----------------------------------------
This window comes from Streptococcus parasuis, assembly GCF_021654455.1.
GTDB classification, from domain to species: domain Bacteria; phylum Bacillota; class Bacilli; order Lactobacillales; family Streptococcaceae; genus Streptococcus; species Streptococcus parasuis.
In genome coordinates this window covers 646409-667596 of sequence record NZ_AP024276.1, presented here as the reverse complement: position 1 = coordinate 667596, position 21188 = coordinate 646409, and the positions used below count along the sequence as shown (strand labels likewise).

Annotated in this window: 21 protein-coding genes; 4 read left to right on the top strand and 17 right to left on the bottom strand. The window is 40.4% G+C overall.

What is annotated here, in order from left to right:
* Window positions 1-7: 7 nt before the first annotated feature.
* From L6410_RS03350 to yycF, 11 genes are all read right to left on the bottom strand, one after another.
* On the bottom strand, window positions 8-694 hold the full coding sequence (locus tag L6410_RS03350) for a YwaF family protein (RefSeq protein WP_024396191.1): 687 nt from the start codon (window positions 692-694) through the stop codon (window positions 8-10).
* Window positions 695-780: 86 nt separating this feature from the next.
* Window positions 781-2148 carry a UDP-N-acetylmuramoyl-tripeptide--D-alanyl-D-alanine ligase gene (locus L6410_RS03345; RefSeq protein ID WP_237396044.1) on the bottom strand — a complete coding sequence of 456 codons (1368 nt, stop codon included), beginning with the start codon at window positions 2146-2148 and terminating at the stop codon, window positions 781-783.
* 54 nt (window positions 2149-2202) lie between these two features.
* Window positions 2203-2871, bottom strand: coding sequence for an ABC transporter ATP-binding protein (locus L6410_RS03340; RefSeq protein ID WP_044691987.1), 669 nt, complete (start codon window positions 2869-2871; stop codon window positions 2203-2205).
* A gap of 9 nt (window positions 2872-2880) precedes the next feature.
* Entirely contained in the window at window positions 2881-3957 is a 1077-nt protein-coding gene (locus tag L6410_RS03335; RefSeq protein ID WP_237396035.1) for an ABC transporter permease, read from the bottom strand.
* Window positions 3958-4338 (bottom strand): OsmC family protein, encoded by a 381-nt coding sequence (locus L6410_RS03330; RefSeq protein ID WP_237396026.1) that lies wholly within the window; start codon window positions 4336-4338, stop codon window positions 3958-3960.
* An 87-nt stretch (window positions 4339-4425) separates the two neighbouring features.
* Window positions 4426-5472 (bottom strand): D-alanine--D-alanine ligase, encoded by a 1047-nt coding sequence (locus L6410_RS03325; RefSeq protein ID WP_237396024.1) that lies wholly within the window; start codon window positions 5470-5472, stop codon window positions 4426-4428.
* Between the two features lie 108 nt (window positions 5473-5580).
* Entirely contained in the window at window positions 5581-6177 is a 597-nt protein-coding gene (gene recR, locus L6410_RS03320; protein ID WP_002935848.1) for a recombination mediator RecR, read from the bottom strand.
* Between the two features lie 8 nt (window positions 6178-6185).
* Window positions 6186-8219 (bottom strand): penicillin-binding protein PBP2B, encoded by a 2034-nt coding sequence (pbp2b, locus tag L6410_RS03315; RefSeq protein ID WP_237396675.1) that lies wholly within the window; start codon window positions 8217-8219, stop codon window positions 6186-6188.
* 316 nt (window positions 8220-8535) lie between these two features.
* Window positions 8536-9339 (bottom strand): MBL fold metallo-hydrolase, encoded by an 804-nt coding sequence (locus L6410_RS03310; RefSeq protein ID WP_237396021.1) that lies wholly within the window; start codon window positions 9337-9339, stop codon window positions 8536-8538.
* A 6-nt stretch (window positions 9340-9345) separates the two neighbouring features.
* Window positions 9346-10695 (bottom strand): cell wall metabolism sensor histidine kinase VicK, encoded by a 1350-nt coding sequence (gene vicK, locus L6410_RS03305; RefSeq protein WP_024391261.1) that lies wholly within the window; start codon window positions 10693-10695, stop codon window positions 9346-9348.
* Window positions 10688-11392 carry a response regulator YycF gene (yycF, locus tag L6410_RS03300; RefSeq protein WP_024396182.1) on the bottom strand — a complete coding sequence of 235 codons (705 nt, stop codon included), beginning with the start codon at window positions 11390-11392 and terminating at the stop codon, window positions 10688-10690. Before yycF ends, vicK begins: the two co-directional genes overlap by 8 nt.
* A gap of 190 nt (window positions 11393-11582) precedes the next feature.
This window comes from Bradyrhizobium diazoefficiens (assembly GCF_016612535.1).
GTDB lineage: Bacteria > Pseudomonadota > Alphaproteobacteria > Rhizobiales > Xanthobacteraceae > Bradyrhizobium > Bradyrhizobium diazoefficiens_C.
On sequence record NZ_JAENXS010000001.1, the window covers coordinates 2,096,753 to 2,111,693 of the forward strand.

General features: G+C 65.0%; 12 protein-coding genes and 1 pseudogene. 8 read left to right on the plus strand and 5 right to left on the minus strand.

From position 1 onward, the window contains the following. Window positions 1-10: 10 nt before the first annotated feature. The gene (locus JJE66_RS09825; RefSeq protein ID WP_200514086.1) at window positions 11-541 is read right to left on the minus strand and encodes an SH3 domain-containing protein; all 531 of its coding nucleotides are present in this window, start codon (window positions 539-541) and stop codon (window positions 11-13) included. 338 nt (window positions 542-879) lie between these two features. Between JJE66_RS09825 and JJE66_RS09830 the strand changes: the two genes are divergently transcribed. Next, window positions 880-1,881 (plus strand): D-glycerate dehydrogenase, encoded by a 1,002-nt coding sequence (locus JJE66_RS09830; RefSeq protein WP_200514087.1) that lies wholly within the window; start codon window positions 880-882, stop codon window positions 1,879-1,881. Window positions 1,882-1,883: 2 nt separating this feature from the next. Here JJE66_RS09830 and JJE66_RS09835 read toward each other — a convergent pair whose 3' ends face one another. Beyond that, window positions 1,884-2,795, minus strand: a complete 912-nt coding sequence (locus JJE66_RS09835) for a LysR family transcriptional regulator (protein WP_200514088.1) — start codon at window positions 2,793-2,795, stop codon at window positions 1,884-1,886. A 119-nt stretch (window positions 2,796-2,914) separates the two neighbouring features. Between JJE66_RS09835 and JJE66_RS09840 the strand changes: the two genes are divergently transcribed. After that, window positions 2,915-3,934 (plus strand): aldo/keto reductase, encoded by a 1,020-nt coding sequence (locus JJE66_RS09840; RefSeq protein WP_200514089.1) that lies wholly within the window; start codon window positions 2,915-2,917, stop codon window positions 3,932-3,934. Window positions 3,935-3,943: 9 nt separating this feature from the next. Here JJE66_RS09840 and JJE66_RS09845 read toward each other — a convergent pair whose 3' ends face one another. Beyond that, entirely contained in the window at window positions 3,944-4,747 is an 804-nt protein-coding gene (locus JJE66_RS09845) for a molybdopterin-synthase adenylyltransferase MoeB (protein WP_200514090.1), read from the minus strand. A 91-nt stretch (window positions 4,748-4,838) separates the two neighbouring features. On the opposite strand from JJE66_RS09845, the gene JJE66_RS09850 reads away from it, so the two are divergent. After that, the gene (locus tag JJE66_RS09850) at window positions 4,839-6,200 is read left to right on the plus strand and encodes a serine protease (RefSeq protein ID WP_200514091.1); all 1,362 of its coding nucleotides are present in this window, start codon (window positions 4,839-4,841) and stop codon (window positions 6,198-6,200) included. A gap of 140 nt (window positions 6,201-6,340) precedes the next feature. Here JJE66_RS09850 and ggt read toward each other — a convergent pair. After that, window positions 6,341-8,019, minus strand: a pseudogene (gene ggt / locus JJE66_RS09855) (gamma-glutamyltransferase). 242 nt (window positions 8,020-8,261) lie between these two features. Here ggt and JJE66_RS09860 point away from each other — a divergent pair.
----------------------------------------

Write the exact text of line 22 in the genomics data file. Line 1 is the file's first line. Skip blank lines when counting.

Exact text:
* 316 nt (window positions 8220-8535) lie between these two features.